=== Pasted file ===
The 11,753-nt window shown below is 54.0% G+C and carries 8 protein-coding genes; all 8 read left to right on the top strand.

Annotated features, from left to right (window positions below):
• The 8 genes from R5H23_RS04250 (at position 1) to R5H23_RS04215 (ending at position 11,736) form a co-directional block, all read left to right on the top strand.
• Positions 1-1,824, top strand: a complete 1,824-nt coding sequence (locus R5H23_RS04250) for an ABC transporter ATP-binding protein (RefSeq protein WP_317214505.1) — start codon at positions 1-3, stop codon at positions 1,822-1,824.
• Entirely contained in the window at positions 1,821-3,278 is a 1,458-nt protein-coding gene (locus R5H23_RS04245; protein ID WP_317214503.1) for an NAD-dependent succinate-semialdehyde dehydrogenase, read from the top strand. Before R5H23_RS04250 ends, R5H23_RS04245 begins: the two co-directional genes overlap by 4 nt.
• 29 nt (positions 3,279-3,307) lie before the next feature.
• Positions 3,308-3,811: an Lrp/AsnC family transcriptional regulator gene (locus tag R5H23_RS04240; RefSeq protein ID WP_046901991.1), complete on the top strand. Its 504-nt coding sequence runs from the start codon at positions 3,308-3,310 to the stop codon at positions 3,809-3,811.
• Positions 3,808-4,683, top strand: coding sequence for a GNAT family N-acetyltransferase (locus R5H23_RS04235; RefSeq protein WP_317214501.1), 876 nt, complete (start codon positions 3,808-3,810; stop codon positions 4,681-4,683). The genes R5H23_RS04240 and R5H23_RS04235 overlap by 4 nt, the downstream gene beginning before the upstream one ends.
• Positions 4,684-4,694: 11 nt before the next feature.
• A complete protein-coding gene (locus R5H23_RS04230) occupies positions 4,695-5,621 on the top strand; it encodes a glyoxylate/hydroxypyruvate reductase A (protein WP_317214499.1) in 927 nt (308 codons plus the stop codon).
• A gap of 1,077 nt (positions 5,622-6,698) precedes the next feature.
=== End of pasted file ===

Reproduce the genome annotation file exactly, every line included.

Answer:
The 11,753-nt window shown below is 54.0% G+C and carries 8 protein-coding genes; all 8 read left to right on the top strand.

Annotated features, from left to right (window positions below):
• The 8 genes from R5H23_RS04250 (at position 1) to R5H23_RS04215 (ending at position 11,736) form a co-directional block, all read left to right on the top strand.
• Positions 1-1,824, top strand: a complete 1,824-nt coding sequence (locus R5H23_RS04250) for an ABC transporter ATP-binding protein (RefSeq protein WP_317214505.1) — start codon at positions 1-3, stop codon at positions 1,822-1,824.
• Entirely contained in the window at positions 1,821-3,278 is a 1,458-nt protein-coding gene (locus R5H23_RS04245; protein ID WP_317214503.1) for an NAD-dependent succinate-semialdehyde dehydrogenase, read from the top strand. Before R5H23_RS04250 ends, R5H23_RS04245 begins: the two co-directional genes overlap by 4 nt.
• 29 nt (positions 3,279-3,307) lie before the next feature.
• Positions 3,308-3,811: an Lrp/AsnC family transcriptional regulator gene (locus tag R5H23_RS04240; RefSeq protein ID WP_046901991.1), complete on the top strand. Its 504-nt coding sequence runs from the start codon at positions 3,308-3,310 to the stop codon at positions 3,809-3,811.
• Positions 3,808-4,683, top strand: coding sequence for a GNAT family N-acetyltransferase (locus R5H23_RS04235; RefSeq protein WP_317214501.1), 876 nt, complete (start codon positions 3,808-3,810; stop codon positions 4,681-4,683). The genes R5H23_RS04240 and R5H23_RS04235 overlap by 4 nt, the downstream gene beginning before the upstream one ends.
• Positions 4,684-4,694: 11 nt before the next feature.
• A complete protein-coding gene (locus R5H23_RS04230) occupies positions 4,695-5,621 on the top strand; it encodes a glyoxylate/hydroxypyruvate reductase A (protein WP_317214499.1) in 927 nt (308 codons plus the stop codon).
• A gap of 1,077 nt (positions 5,622-6,698) precedes the next feature.